Stoffel Vandoorne has won on the streets of Monte Carlo for the first time since his Formula 2 days, as he crossed the line in his Mercedes EQ Formula E car to claim the win and the lead of the World Championship.
The Belgian driver had started the event from fourth on the grid, four-tenths off the pole position time set by Jaguar's Mitch Evans, but benefited from the timing of some incidents and a mid-race retirement for race leader Pascal Wehrlein.
2022 Monaco E-Prix Results
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An action-packed race
Evans held onto the lead from Wehrlein at the start, in what was a steady first handful of laps as the drivers played it safe with their energy management.
Sam Bird was an early retirement, with the Jaguar driver making little impression in the race before picking up some wishbone damage.
13 minutes in, Robin Frijns, Antonio Felix da Costa, and Oliver Rowland become the first in the top 10 to take Attack Mode.
Up front, Wehrlein overtook Evans into the chicane as the race hit the 15-minute mark. Evans got it back almost immediately with a spirited counter-attack, while third-placed Vergne took attack mode and fell to sixth as a result.
Vergne quickly moved into fifth past Frijns, and overtook Di Grassi for fourth at the chicane.
With 20 minutes gone, Evans and Vandoorne took Attack Mode, with Wehrlein moving into the lead and still yet to use Attack Mode, ahead of Vergne as the Techeetah driver went back to normal power.
As Evans continued to be cooped up behind Vergne, Wehrlein took Attack Mode at 22 minutes, but his attempts weren't enough to keep ahead of Evans. However, seemingly struggling with energy management, Evans fell behind Wehrlein into the chicane.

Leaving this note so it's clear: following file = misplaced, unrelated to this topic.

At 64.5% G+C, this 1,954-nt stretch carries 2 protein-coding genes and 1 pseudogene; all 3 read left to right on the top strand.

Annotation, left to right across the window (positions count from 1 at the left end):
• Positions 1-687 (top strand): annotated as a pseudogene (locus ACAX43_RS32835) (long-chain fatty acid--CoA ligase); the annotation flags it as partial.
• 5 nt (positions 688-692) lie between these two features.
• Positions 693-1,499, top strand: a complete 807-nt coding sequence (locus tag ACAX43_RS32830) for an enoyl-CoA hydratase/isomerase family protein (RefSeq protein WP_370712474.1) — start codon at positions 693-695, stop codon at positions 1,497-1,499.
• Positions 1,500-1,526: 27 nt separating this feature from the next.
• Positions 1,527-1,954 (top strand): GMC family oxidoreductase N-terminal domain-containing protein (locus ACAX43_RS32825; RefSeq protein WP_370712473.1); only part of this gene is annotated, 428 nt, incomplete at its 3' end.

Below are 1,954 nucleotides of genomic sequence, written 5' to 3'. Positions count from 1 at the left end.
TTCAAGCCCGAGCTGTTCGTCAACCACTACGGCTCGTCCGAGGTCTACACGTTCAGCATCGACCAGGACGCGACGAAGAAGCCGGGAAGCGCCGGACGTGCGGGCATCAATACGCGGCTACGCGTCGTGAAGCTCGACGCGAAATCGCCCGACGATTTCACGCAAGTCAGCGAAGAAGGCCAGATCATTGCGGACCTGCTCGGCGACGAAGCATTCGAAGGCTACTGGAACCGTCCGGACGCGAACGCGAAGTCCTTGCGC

Vergne assumed the lead, holding off the attacking Wehrlein, but the German Porsche driver stormed into the lead with just a minute left in his Attack Mode.
Wehrlein's retirement gifts Vandoorne the lead
Just as Wehrlein started pulling away at the front, he encountered an apparent technical issue at Mirabeau and slowed to crawl back to the pits. Falling to the very back, he ground to a halt at the exit of the tunnel and was forced to clamber out.
The position of his stopped car meant a Full Course Yellow was deployed to slow the pack, which was bad news for Vergne and Di Grassi as they had just taken their second Attack Mode. The timing of this meant that Vandoorne was out front and, once racing resumed, was 3.6 seconds clear of Evans as Vergne and Di Grassi's Attack Modes came to an end.
Vandoorne's comfort in P1 quickly came to an end as the Safety Car was deployed, almost simultaneously as he took his second Attack Mode. The race was neutralised for a second time due to an incident between the Porsche of Andre Lotterer and Mahindra's Oliver Rowland, with both cars ending up in the barriers at St. Devote.
Once proceedings got underway again, Vandoorne settled into the lead as Evans tried to pull away from the cars behind to take his second Attack Mode. With six minutes left, Evans finally used the Attack Mode and fell down to fourth as a result. By the end of the lap, he was back into third past Frijns, and set off after Vergne.
Due to the amount of interruptions, Race Control announced an addition of four and a half minutes to the race time. With one minute of Attack Mode time left, Evans passed Vergne down the pit straight and set off in hot pursuit of Vandoorne out front.
However, Evans wasn't able to catch up on the Mercedes driver, meaning a delighted Vandoorne crossed the line to take the win and move six points clear of Vergne at the top of the standings.
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